This past weekend, Rose Hall was buzzing with the spirit and music of the ‘60s
This past weekend, Rose Hall was buzzing with the spirit and music of a tumultuous, redefining period in our history known as the ‘60s. A decade characterized by innocence and cynicism, conformity and counterculture, the ‘60s had equal parts promise and heartbreak. Walter Blanding curated and directed two concerts that focused on a crucial issue that dominated our national life in the ‘60s – the subject and meaning of freedom. Now is a great time to examine this concept because our collective political disengagement and impotence has allowed the ruse of “security” to divert our attention from what freedom actually requires of us.
The first half of the program featured Walter’s emotionally direct orchestral treatment of Sonny Rollins’ masterful and under-referenced “Freedom Suite,” followed by the premiere of a four-movement Blanding original entitled “The Happiness of Being.” It is a tonal journey from desire to personal attainment and the title of each movement explains exactly what the music evokes: 1) Hope 2) Introspection 3) Try, Try Again and finally 4) Joy.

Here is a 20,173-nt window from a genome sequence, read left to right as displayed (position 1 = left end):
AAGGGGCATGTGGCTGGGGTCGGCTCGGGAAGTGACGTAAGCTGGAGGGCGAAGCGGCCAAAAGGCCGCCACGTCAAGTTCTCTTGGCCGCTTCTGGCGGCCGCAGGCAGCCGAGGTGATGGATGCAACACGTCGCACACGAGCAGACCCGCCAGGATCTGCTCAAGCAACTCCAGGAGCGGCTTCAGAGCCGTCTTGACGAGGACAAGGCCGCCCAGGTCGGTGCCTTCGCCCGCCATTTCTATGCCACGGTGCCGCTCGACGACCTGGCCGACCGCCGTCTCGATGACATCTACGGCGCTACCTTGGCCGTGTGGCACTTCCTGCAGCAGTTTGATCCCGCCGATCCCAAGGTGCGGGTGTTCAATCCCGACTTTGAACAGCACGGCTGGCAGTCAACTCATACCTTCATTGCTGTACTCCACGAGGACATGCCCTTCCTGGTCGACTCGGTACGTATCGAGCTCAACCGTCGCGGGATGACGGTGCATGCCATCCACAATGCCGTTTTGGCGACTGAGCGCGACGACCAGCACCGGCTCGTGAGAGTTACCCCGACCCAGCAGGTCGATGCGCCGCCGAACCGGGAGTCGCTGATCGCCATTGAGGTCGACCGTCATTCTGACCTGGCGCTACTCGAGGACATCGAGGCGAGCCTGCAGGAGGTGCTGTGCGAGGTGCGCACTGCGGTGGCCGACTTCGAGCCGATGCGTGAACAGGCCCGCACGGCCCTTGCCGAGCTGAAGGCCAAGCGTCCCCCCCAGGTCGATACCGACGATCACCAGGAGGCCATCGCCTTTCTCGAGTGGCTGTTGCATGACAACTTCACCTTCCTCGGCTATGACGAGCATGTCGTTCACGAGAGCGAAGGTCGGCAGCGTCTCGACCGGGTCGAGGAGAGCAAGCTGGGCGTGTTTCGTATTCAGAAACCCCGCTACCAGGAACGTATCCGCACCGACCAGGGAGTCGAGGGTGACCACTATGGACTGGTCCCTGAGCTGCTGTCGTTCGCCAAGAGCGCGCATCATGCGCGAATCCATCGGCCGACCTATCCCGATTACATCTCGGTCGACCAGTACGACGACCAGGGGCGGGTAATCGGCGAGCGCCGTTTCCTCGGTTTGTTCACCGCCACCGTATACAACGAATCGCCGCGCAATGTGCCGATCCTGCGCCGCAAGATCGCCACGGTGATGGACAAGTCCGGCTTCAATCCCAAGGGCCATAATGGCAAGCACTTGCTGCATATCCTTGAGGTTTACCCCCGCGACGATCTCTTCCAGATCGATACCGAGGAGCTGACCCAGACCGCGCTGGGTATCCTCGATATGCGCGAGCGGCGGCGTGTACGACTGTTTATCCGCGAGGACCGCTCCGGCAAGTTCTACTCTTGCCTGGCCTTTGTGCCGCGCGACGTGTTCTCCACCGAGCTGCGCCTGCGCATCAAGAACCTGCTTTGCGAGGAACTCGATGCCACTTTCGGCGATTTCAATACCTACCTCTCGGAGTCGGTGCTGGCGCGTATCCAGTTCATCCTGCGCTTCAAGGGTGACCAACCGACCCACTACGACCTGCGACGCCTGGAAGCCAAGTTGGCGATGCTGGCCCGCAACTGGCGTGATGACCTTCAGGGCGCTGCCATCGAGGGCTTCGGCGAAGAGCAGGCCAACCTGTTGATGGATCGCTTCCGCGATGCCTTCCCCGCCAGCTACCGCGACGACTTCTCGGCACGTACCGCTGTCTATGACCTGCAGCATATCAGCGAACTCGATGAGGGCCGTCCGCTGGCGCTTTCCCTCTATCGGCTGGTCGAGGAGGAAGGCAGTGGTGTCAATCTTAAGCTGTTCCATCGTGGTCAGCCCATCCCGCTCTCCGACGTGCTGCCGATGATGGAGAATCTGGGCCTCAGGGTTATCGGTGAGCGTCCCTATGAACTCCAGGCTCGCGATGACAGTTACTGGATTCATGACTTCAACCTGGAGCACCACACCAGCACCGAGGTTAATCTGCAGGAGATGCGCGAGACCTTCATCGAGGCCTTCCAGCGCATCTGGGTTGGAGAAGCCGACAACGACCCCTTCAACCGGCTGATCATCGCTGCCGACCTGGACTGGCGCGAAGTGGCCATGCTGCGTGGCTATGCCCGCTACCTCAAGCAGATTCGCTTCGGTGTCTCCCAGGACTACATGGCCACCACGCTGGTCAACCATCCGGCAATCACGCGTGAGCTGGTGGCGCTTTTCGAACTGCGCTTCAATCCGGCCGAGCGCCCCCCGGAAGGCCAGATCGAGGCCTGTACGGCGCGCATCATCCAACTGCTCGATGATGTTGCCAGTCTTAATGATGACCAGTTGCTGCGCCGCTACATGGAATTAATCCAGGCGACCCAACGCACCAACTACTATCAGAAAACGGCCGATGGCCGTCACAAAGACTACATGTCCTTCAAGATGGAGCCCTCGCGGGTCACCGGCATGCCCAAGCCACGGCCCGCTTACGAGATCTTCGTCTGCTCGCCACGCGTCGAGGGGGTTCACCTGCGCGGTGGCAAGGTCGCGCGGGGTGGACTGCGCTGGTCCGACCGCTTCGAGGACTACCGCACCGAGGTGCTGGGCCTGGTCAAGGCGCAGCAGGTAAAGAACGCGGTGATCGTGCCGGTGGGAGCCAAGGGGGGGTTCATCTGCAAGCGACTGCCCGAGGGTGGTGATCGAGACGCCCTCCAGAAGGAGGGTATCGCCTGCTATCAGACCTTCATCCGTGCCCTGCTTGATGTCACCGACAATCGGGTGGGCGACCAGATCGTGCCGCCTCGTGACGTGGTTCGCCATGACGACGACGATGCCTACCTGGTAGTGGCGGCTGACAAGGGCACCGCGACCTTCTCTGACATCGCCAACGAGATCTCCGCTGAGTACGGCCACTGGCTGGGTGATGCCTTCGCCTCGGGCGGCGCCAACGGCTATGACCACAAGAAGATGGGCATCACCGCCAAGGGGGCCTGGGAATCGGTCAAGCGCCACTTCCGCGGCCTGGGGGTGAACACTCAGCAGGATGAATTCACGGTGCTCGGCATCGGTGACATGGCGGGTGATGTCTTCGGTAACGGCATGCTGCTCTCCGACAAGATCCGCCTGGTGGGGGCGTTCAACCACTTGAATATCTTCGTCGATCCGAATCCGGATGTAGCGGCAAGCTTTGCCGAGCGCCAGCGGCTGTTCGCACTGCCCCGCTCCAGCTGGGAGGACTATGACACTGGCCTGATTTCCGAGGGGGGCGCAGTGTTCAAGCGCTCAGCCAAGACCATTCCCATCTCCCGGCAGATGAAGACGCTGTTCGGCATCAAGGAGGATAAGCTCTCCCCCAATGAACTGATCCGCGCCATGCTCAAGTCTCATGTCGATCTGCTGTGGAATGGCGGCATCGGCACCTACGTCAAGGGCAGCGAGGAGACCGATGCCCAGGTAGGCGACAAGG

In “Introspection”, Walter played some deep, deep notes. This movement was a moment of absolute, pure listening. Yes, we were playing, but we were HEARING with even more intensity. It was a profoundly communal experience.
The orchestra was of one mind in bringing openness and honesty to our rehearsals and performances of Walter’s music. His music was as he is: soaked in human feeling and that elusive element known as “soul.”
One of the aspects of this year’s concerts, featuring different musical directors, that I have most enjoyed is hearing cats talk about is how they conceived and created their music. On Saturday night, Walter said, “Finding moments of being happy with oneself is a very good way to also find freedom – the freedom to be yourself.”
Yes! His music liberated us all.